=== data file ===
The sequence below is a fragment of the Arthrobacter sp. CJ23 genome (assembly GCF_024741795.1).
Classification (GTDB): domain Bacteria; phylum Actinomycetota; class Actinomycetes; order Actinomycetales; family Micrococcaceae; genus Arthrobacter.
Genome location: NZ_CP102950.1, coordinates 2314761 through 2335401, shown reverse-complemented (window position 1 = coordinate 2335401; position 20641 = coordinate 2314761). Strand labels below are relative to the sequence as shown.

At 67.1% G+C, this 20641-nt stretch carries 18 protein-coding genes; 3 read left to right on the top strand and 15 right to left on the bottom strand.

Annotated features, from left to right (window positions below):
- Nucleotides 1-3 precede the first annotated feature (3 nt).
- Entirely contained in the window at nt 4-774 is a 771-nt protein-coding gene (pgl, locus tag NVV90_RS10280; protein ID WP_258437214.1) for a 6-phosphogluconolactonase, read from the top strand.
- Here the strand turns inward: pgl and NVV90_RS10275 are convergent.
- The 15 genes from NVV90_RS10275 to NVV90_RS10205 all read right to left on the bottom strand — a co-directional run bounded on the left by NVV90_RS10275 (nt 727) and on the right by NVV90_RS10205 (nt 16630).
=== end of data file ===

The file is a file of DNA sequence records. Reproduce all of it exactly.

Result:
The sequence below is a fragment of the Arthrobacter sp. CJ23 genome (assembly GCF_024741795.1).
Classification (GTDB): domain Bacteria; phylum Actinomycetota; class Actinomycetes; order Actinomycetales; family Micrococcaceae; genus Arthrobacter.
Genome location: NZ_CP102950.1, coordinates 2314761 through 2335401, shown reverse-complemented (window position 1 = coordinate 2335401; position 20641 = coordinate 2314761). Strand labels below are relative to the sequence as shown.

At 67.1% G+C, this 20641-nt stretch carries 18 protein-coding genes; 3 read left to right on the top strand and 15 right to left on the bottom strand.

Annotated features, from left to right (window positions below):
- Nucleotides 1-3 precede the first annotated feature (3 nt).
- Entirely contained in the window at nt 4-774 is a 771-nt protein-coding gene (pgl, locus tag NVV90_RS10280; protein ID WP_258437214.1) for a 6-phosphogluconolactonase, read from the top strand.
- Here the strand turns inward: pgl and NVV90_RS10275 are convergent.
- The 15 genes from NVV90_RS10275 to NVV90_RS10205 all read right to left on the bottom strand — a co-directional run bounded on the left by NVV90_RS10275 (nt 727) and on the right by NVV90_RS10205 (nt 16630).